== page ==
Four people charged with criminal damage in relation to the toppling of a statue of slave trader Edward Colston have elected to have their case heard at a crown court.
Rhian Graham, 29, Milo Ponsford, 25, Jake Skuse, 36, and Sage Willoughby, 21, appeared before Bristol Magistrates’ Court for their first hearing on Monday morning.
The bronze memorial to the 17th century slave merchant was pulled down during a Black Lives Matter protest on June 7 last year, before being dumped in Bristol Harbour and later recovered by Bristol City Council.
Charges allege that the four defendants, together with “others unknown” damaged the Colston statue and plinth of a value unknown without lawful excuse.
The defendants pleaded not guilty to the charge against each of them and elected for the case to be sent to Bristol Crown Court rather than remain at the magistrates court.
Outside court, officers from Avon and Somerset Police arrested four protesters for breaching coronavirus rules.
More than 150 people took part in an online event to protest against the charges.
District Judge Lynne Matthews told Graham, Ponsford, Skuse and Willoughby: “At your request, I now send the case to the crown court at Bristol.
“Your first hearing will be February 8. You will be given unconditional bail until that date.”
Graham is of Colston Road, Bristol, Ponsford is of Bishopstoke, Hampshire, Skuse is of Farley Close, Bristol and Willoughby is of Gloucester Road, Bristol.
Ahead of the hearing, Avon and Somerset Police had warned that anyone planning to attend the magistrates court to protest against the case would be breaking the law.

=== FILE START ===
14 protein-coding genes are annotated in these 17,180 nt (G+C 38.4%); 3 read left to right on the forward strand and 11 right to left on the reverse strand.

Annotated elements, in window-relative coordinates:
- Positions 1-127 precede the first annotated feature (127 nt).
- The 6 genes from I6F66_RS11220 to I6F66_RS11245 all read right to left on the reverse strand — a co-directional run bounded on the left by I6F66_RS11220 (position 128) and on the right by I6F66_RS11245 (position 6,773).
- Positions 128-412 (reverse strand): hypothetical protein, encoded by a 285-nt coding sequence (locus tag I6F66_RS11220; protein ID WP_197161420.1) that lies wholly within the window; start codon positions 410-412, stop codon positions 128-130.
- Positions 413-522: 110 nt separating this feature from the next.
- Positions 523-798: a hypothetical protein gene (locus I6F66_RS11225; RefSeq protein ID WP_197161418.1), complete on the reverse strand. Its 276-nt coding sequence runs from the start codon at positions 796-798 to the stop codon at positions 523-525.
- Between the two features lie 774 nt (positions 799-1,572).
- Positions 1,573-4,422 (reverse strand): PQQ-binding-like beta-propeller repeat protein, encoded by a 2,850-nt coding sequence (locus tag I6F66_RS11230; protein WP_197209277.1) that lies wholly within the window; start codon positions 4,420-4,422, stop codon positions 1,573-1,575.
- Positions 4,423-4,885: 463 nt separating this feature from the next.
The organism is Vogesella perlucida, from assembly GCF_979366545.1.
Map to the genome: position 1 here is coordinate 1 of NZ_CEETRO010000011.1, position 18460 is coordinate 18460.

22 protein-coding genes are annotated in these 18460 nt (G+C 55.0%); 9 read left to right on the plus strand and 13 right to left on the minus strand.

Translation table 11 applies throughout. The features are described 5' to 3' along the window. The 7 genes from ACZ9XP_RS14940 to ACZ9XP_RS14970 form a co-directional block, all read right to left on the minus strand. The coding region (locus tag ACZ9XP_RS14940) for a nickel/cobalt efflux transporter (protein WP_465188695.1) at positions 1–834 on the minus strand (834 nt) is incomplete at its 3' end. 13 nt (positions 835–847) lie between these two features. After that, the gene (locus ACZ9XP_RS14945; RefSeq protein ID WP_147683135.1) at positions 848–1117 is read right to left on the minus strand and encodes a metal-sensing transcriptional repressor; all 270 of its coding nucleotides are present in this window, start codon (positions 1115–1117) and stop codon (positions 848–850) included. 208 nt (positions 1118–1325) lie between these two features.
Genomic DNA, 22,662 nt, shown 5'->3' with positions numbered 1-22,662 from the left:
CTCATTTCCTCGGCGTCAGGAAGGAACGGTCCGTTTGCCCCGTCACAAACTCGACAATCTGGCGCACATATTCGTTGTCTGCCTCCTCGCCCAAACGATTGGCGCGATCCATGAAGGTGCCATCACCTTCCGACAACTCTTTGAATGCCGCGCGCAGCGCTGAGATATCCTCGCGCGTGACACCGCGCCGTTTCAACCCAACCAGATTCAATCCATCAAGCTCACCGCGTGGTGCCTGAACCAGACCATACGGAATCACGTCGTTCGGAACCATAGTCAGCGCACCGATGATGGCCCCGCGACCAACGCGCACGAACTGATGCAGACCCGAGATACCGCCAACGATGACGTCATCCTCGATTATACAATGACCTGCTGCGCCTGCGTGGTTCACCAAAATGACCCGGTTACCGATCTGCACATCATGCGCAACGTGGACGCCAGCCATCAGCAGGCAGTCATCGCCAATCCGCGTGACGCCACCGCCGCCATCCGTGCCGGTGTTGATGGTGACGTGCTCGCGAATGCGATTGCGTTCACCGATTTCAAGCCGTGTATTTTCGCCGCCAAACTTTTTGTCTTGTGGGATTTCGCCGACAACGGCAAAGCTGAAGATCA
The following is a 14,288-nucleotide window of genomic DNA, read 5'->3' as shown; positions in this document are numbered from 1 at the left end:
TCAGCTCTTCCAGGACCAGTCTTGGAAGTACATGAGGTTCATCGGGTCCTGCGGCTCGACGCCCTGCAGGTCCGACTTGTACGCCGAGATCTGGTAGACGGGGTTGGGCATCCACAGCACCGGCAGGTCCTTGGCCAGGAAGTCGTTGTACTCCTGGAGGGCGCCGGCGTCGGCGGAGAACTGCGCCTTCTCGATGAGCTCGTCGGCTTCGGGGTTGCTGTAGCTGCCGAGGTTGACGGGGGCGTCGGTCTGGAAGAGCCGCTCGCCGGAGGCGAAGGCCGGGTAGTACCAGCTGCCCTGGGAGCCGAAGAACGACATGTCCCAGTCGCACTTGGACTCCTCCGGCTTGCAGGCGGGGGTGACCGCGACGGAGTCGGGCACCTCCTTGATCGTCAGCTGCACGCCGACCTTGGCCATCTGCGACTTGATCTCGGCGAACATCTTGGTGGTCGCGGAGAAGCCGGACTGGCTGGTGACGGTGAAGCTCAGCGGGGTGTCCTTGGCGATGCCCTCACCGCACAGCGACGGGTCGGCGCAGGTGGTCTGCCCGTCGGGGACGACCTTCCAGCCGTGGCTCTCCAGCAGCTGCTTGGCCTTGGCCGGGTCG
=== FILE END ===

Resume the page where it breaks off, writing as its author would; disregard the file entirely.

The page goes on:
There was a large police presence outside the court and four people, two men aged 43 and 68 and two women aged 59 and 60, were arrested.
Formal warnings were also given to four other people who subsequently left the area, police said.
Gatherings of more than two people are currently prohibited by the Government due to the coronavirus pandemic and protests are not exempt in this lockdown.
A force spokesman said: “In light of the pandemic organisers subsequently urged people to gather online and more than 150 people joined a video call this morning.
“However, a small number of people chose to turn up in person, resulting in officers engaging with them before taking enforcement action when they refused to leave.
“We’d like to once again thank those who dialled into the online event for recognising the gravity of the health crisis we continue to endure.”
Following the court hearing, Hodge Jones & Allen solicitors, which represents three of the four defendants, issued a statement.
Raj Chada, head of criminal defence at the firm, and Laura O’Brien, associate, said: “We will fight these criminal charges vigorously on behalf of our clients.
“We are committed to defending them and their right to a fair trial in this important case.
“We ask that their privacy is respected.”